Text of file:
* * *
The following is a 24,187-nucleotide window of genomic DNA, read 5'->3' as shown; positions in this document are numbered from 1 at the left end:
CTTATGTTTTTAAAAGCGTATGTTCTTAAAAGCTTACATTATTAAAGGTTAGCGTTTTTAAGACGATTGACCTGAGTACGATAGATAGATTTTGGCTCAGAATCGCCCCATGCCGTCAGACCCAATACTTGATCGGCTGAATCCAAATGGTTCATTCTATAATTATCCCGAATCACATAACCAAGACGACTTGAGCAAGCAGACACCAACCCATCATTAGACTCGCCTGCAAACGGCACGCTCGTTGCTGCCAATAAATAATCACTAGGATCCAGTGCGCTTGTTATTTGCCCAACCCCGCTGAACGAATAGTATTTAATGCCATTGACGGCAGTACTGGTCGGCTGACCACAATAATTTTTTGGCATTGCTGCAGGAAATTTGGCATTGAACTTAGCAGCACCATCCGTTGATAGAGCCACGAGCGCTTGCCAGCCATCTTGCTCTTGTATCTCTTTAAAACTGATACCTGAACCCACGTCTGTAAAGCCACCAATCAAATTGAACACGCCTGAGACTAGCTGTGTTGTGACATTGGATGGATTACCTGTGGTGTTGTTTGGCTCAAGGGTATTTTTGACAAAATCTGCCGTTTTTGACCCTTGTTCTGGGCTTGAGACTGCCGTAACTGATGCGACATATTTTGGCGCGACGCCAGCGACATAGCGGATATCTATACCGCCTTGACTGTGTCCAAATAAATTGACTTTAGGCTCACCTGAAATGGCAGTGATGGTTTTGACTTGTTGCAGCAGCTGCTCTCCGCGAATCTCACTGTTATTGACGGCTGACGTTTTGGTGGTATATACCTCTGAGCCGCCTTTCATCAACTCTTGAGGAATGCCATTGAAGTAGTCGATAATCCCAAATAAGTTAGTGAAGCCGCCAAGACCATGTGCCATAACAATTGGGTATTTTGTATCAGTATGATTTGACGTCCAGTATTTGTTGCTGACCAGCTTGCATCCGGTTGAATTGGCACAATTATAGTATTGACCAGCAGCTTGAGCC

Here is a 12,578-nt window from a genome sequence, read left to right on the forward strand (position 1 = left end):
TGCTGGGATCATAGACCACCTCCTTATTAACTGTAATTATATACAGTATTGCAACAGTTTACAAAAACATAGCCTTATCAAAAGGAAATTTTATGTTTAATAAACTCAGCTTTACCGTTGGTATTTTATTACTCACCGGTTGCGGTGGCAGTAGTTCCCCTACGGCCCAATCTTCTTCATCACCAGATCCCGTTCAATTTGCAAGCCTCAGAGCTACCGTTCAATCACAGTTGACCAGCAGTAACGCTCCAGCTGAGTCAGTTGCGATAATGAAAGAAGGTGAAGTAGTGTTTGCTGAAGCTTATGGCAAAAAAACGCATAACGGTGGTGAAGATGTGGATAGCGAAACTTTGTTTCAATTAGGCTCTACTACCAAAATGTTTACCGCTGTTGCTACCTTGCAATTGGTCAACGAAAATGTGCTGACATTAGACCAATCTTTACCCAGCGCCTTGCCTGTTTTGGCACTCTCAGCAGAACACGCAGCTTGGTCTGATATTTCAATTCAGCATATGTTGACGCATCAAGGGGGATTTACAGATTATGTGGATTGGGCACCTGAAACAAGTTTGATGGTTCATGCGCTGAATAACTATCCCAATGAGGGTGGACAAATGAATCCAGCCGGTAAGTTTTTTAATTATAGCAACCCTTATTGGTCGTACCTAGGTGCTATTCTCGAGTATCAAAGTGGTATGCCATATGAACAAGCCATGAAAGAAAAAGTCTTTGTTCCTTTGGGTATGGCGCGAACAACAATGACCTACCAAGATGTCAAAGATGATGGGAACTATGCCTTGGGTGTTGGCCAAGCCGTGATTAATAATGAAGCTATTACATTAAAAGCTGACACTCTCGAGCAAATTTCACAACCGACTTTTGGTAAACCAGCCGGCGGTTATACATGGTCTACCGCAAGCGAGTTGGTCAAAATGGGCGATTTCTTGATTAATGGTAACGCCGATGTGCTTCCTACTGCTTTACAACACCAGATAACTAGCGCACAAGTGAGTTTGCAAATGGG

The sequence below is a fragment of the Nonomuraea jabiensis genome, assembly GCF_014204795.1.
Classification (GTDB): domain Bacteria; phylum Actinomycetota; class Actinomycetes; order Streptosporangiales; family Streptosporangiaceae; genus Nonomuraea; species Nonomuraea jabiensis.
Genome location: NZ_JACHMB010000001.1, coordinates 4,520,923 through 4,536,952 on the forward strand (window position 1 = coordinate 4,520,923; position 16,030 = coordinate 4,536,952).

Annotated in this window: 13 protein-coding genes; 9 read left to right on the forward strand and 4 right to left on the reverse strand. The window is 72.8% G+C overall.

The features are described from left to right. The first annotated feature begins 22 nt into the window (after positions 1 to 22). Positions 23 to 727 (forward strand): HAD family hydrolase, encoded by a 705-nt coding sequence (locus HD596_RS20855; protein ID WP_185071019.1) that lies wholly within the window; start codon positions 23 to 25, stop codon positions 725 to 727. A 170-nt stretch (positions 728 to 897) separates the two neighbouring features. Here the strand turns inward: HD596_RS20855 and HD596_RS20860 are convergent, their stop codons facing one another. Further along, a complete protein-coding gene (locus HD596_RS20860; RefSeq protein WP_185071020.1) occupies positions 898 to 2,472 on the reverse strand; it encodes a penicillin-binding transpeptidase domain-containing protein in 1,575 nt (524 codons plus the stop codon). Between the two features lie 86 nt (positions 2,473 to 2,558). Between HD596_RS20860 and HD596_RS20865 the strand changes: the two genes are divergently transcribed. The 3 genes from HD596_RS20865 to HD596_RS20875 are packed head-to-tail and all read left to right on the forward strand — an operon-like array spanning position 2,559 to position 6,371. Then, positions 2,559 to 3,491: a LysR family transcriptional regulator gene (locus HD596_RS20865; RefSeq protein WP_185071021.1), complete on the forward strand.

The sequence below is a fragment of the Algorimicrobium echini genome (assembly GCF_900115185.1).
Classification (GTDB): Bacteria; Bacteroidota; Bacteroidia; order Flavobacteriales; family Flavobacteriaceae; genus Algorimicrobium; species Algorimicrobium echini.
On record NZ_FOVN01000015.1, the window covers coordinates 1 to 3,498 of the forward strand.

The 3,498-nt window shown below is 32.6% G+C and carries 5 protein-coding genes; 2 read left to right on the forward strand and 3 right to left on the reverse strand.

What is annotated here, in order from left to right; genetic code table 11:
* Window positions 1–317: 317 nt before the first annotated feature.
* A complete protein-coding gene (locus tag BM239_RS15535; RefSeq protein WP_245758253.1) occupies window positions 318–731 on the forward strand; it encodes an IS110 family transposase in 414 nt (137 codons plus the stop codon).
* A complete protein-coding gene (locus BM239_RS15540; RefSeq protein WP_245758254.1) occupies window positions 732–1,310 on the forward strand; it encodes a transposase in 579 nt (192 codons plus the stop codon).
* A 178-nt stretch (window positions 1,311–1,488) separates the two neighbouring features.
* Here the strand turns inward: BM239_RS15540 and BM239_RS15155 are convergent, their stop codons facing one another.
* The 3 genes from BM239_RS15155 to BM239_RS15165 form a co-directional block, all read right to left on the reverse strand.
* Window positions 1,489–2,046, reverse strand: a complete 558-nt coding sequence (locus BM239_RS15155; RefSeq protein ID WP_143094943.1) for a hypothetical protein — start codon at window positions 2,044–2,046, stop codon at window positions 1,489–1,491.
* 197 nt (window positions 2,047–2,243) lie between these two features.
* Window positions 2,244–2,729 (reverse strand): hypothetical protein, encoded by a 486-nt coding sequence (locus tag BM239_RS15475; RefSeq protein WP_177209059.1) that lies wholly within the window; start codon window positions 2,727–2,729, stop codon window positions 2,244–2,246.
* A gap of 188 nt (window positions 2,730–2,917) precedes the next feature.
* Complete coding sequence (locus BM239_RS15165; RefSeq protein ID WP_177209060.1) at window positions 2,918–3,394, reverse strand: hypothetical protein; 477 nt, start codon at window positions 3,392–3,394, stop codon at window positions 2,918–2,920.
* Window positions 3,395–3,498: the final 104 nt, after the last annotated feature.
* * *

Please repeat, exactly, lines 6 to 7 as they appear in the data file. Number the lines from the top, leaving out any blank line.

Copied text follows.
Classification (GTDB): domain Bacteria; phylum Actinomycetota; class Actinomycetes; order Streptosporangiales; family Streptosporangiaceae; genus Nonomuraea; species Nonomuraea jabiensis.
Genome location: NZ_JACHMB010000001.1, coordinates 4,520,923 through 4,536,952 on the forward strand (window position 1 = coordinate 4,520,923; position 16,030 = coordinate 4,536,952).